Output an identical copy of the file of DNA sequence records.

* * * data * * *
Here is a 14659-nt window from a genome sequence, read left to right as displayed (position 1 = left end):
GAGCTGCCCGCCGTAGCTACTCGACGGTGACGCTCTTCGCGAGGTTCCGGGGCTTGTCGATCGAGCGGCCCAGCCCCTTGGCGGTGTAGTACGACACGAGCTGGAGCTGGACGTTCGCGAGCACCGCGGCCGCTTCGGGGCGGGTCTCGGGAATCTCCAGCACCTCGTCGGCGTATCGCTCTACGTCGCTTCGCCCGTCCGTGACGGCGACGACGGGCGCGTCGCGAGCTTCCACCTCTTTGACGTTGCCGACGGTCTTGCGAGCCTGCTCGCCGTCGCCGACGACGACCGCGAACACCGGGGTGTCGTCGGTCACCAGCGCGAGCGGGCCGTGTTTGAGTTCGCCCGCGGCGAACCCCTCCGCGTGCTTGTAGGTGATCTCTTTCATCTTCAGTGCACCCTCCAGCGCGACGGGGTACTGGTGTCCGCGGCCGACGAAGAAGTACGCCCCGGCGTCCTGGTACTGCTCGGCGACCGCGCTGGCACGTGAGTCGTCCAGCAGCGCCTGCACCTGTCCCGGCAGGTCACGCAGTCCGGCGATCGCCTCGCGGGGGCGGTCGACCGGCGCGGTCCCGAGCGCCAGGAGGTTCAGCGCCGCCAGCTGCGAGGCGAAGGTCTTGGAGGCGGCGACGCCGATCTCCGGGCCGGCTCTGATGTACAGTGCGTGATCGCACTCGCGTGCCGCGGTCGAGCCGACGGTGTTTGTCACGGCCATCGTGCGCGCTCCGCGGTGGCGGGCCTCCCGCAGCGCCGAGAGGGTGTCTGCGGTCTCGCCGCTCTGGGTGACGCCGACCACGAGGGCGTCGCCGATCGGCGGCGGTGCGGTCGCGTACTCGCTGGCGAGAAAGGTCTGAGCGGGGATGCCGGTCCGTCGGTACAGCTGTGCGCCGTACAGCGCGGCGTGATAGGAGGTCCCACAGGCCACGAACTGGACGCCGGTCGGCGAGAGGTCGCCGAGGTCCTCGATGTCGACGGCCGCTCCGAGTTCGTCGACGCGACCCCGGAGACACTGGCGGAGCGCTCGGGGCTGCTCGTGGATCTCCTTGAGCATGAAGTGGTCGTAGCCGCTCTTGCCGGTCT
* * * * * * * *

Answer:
Here is a 14659-nt window from a genome sequence, read left to right as displayed (position 1 = left end):
GAGCTGCCCGCCGTAGCTACTCGACGGTGACGCTCTTCGCGAGGTTCCGGGGCTTGTCGATCGAGCGGCCCAGCCCCTTGGCGGTGTAGTACGACACGAGCTGGAGCTGGACGTTCGCGAGCACCGCGGCCGCTTCGGGGCGGGTCTCGGGAATCTCCAGCACCTCGTCGGCGTATCGCTCTACGTCGCTTCGCCCGTCCGTGACGGCGACGACGGGCGCGTCGCGAGCTTCCACCTCTTTGACGTTGCCGACGGTCTTGCGAGCCTGCTCGCCGTCGCCGACGACGACCGCGAACACCGGGGTGTCGTCGGTCACCAGCGCGAGCGGGCCGTGTTTGAGTTCGCCCGCGGCGAACCCCTCCGCGTGCTTGTAGGTGATCTCTTTCATCTTCAGTGCACCCTCCAGCGCGACGGGGTACTGGTGTCCGCGGCCGACGAAGAAGTACGCCCCGGCGTCCTGGTACTGCTCGGCGACCGCGCTGGCACGTGAGTCGTCCAGCAGCGCCTGCACCTGTCCCGGCAGGTCACGCAGTCCGGCGATCGCCTCGCGGGGGCGGTCGACCGGCGCGGTCCCGAGCGCCAGGAGGTTCAGCGCCGCCAGCTGCGAGGCGAAGGTCTTGGAGGCGGCGACGCCGATCTCCGGGCCGGCTCTGATGTACAGTGCGTGATCGCACTCGCGTGCCGCGGTCGAGCCGACGGTGTTTGTCACGGCCATCGTGCGCGCTCCGCGGTGGCGGGCCTCCCGCAGCGCCGAGAGGGTGTCTGCGGTCTCGCCGCTCTGGGTGACGCCGACCACGAGGGCGTCGCCGATCGGCGGCGGTGCGGTCGCGTACTCGCTGGCGAGAAAGGTCTGAGCGGGGATGCCGGTCCGTCGGTACAGCTGTGCGCCGTACAGCGCGGCGTGATAGGAGGTCCCACAGGCCACGAACTGGACGCCGGTCGGCGAGAGGTCGCCGAGGTCCTCGATGTCGACGGCCGCTCCGAGTTCGTCGACGCGACCCCGGAGACACTGGCGGAGCGCTCGGGGCTGCTCGTGGATCTCCTTGAGCATGAAGTGGTCGTAGCCGCTCTTGCCGGTCT